Sound Reactive LEDs

Discussion in 'The Projects Forum' started by Sizer, Nov 4, 2012.

  1. Sizer

    Thread Starter New Member

    Nov 4, 2012
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    Firstly Hi!...noob here....

    Im trying to do a project with my two lads and dont know a great deal about electronics. I know what we want to acheive, I think I know whats missing but dont have the knowledge to work out the particulars.

    Ive attached what we have worked out so far.

    We want:

    10 LED's to light up to music (all at the same time not a bar type thing).
    To be able to turn it off and on.
    To be able to turn off the light syncing leaving all LED's lit.
    To be able to adjust the Microphone Sensitivty.

    At the moment I believe the power from the Microphone needs to be amplified but I dont know how or how much to amplify it by. Id also like to know the workings out behind it I dont just want a solution, I want to learn.

    The transistor we are using is a TIP31c. (VCEO 100, IC 3, PTOT 40)
    http://www.maplin.co.uk/standard-bipolar-npn-power-transistors-33878

    The Mic :
    (0dB = 1V/µbar at 1kHz, Vcc = 4.5V, Rl = 1kΩ) 60dB ±3dB
    http://www.maplin.co.uk/omni-directional-sub-miniature-microphone-4565

    I would appreciate any help or nudges in the right direction.
     
  2. Externet

    AAC Fanatic!

    Nov 29, 2005
    761
    57
    Tune to a radio station at your home stereo. Listen normally any program.

    Turn volume to zero.

    Connect two leds in counterparallel to one channel of your home stereo amplifier speaker output, can be together with its speaker connected.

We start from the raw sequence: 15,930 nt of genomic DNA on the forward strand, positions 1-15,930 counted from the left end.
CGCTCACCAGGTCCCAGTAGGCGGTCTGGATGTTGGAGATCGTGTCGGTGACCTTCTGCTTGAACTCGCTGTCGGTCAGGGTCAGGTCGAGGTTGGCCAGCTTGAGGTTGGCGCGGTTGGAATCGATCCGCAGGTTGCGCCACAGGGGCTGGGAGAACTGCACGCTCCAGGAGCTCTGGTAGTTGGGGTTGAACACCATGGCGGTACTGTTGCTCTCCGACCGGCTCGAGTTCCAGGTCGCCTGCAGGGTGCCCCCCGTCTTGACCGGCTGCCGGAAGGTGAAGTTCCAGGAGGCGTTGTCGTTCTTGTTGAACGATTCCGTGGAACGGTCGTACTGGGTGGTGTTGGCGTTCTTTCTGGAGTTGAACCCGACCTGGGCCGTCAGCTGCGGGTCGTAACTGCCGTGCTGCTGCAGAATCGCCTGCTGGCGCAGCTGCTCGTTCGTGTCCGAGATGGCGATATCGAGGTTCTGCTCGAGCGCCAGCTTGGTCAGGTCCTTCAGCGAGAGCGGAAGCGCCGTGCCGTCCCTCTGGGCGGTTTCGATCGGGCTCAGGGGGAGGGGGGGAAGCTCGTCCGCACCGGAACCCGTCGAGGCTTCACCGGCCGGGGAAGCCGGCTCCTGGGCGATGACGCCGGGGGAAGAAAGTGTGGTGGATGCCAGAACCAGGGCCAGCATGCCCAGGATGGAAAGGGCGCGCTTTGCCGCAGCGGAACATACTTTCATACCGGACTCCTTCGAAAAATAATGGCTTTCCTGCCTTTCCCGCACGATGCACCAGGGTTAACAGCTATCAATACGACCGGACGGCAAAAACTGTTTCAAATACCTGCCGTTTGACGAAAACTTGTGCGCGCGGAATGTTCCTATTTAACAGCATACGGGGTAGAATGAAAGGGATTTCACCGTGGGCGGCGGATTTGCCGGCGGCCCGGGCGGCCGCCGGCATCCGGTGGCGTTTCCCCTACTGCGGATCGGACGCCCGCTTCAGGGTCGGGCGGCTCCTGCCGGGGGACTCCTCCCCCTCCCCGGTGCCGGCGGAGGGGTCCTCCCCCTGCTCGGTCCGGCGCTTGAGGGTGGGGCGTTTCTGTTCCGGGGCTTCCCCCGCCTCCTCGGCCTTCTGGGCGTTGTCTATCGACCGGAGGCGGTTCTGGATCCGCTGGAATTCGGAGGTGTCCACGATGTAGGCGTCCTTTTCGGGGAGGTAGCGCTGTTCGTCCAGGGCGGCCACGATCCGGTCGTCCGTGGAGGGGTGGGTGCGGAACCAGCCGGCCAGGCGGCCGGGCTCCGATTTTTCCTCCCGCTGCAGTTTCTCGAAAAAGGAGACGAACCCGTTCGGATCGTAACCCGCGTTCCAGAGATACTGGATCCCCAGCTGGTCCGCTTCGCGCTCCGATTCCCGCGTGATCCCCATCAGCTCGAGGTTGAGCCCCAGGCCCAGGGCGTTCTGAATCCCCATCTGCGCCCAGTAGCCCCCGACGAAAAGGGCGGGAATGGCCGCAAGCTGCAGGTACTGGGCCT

Very slowly raise the volume, until leds flicker. Stop there. {One step at a time}

    Counterparallel means like these:
    http://t3.gstatic.com/images?q=tbn:ANd9GcSdSACs4Hm5rx4G2sKmrJeFrRbIOa5XFG59n0u225N0RtIGoOOk

    The features to turn all off; steady on, or flickering takes a 3 position switch; that will be explained later.
    The 10 leds instead of 2 will come after.
     
  3. tubeguy

    Well-Known Member

    Nov 3, 2012
    1,157
    197
    Yes, the mic is a condensor mic and needs to be amplified and biased with a voltage.

    Check out this link:
    http://www.rason.org/Projects/hbmic/hbmic.htm

    Put a 100 ohm 1/4 resistor between R6 potentiometer wiper and the base of the transistor,
    I would power the mike with a 1.5-3volt battery through the R1 1K resistor, not from the circuit power because the mic is rated 4.5v max and it draws a small current.
    The preamp circuit could be powered from a 5vdc wall wort of 300ma capacity or higher
     
  4. Austin Clark

    Member

    Dec 28, 2011
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  5. Sizer

    Thread Starter New Member

    Nov 4, 2012
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    Thanks for the replies....i havent bought the mic yet so maybe i could get an alternative suitable for the 5v. Its only 5v as i planned to use usb to power it so it can be plugged into an xbox, pc or tv?

    Im still trying to get my head round the ideas suggested...
     
  6. bertus

    Administrator

    Apr 5, 2008
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  7. tubeguy

    Well-Known Member

    Nov 3, 2012
    1,157
    197
    Getting a higher voltage condensor mic is a good idea. I believe the 'normal' current limit of a usb port is 100 ma - your circuit will draw more than that - about 240 ma in sync off (always on) mode if the LEDs have a typical 2,1 v drop.